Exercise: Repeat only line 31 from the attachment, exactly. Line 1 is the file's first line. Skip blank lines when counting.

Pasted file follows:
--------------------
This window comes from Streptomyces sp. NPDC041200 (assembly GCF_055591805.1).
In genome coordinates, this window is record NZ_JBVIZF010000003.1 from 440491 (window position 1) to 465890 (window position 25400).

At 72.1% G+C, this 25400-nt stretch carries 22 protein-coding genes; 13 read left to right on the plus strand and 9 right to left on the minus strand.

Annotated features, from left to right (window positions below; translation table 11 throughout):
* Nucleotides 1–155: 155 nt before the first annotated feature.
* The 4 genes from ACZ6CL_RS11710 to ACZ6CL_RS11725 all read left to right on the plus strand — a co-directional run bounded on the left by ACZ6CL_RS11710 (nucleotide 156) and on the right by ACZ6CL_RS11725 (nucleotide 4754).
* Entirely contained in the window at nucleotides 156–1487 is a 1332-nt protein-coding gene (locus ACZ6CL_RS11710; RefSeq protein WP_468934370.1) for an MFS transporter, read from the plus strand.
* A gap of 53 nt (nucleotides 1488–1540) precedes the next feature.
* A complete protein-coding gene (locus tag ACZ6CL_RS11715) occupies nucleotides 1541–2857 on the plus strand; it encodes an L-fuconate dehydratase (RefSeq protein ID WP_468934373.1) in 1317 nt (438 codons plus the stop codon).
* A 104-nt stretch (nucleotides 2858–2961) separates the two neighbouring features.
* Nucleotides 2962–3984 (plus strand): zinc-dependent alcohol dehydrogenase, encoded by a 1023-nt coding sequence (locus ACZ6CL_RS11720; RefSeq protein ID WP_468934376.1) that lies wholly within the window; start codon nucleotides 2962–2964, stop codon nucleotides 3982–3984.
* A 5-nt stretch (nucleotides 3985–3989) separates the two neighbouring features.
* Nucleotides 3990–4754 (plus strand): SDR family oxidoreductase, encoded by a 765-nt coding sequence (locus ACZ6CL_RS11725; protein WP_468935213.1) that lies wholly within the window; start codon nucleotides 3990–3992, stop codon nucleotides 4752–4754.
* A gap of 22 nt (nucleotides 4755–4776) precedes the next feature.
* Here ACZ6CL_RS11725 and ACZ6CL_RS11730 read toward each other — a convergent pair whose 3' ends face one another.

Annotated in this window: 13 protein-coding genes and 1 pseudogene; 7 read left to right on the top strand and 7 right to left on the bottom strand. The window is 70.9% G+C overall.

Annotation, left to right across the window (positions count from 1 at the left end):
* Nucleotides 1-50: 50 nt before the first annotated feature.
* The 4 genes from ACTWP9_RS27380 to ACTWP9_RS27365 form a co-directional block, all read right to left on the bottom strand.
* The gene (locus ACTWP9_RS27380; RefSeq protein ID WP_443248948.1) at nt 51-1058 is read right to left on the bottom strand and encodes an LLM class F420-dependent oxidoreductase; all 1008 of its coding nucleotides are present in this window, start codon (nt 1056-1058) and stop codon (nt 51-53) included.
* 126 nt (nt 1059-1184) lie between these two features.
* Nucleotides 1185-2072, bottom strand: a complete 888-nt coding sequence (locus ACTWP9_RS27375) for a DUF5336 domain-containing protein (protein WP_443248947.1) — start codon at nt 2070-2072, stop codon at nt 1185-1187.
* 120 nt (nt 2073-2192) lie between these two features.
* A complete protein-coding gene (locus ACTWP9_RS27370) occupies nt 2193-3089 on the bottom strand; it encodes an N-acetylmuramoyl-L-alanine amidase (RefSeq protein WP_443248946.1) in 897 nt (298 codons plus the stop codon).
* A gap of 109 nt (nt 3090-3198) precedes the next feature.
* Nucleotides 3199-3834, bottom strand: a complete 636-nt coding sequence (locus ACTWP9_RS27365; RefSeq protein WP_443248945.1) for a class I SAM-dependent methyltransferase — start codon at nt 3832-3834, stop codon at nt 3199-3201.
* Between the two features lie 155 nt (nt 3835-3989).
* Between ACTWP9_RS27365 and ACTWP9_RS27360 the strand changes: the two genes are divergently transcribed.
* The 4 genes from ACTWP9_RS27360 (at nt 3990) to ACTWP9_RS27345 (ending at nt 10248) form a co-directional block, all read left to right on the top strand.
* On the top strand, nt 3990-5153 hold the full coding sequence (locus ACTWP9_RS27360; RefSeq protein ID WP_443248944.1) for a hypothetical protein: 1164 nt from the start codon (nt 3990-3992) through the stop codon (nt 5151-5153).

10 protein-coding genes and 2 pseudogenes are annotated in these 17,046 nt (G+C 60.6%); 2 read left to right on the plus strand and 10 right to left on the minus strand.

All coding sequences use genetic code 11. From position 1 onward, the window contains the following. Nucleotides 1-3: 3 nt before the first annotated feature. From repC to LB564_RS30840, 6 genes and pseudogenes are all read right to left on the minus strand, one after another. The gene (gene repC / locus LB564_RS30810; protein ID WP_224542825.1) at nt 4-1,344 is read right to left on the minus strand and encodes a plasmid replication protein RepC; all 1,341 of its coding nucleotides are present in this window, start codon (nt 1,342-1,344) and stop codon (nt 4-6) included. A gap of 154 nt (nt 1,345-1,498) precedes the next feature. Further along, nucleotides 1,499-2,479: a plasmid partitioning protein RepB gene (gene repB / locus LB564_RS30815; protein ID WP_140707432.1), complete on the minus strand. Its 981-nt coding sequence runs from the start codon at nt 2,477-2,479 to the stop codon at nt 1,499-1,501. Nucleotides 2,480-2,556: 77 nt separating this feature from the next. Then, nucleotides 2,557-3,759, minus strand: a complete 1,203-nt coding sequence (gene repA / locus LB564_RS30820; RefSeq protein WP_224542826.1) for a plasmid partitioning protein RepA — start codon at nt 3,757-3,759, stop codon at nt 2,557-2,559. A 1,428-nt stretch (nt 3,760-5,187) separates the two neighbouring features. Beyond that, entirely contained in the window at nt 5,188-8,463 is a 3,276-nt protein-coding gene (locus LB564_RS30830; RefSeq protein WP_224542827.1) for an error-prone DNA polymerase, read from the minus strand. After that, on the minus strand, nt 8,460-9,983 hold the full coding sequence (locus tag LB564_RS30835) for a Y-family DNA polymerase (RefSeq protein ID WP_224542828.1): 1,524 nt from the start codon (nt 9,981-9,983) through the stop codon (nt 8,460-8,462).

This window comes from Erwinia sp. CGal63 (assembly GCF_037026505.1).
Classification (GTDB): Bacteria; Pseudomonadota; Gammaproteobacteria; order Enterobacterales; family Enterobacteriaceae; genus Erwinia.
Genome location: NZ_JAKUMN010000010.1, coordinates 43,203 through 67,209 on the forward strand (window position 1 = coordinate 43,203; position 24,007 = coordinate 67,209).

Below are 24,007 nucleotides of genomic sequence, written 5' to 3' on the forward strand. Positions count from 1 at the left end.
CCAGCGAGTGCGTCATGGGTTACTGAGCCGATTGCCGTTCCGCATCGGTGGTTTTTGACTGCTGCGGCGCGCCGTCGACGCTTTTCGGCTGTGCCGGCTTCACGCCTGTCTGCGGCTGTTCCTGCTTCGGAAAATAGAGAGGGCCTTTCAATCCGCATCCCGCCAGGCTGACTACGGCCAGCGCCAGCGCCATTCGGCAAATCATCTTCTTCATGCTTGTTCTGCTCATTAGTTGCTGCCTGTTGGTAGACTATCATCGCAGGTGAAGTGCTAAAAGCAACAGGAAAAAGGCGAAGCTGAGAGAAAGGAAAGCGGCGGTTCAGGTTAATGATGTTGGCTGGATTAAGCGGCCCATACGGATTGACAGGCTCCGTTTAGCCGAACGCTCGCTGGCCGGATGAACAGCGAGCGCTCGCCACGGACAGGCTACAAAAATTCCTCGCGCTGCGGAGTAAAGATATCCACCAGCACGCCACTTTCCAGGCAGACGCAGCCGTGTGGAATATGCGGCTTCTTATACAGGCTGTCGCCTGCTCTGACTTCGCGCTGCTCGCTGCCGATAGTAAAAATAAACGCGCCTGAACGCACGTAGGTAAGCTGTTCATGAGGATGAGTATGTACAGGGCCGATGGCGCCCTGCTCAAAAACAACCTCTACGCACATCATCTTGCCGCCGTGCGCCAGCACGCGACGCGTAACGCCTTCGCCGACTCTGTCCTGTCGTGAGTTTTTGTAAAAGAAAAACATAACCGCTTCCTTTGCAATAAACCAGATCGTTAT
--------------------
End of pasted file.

10 protein-coding genes and 2 pseudogenes are annotated in these 17,046 nt (G+C 60.6%); 2 read left to right on the plus strand and 10 right to left on the minus strand.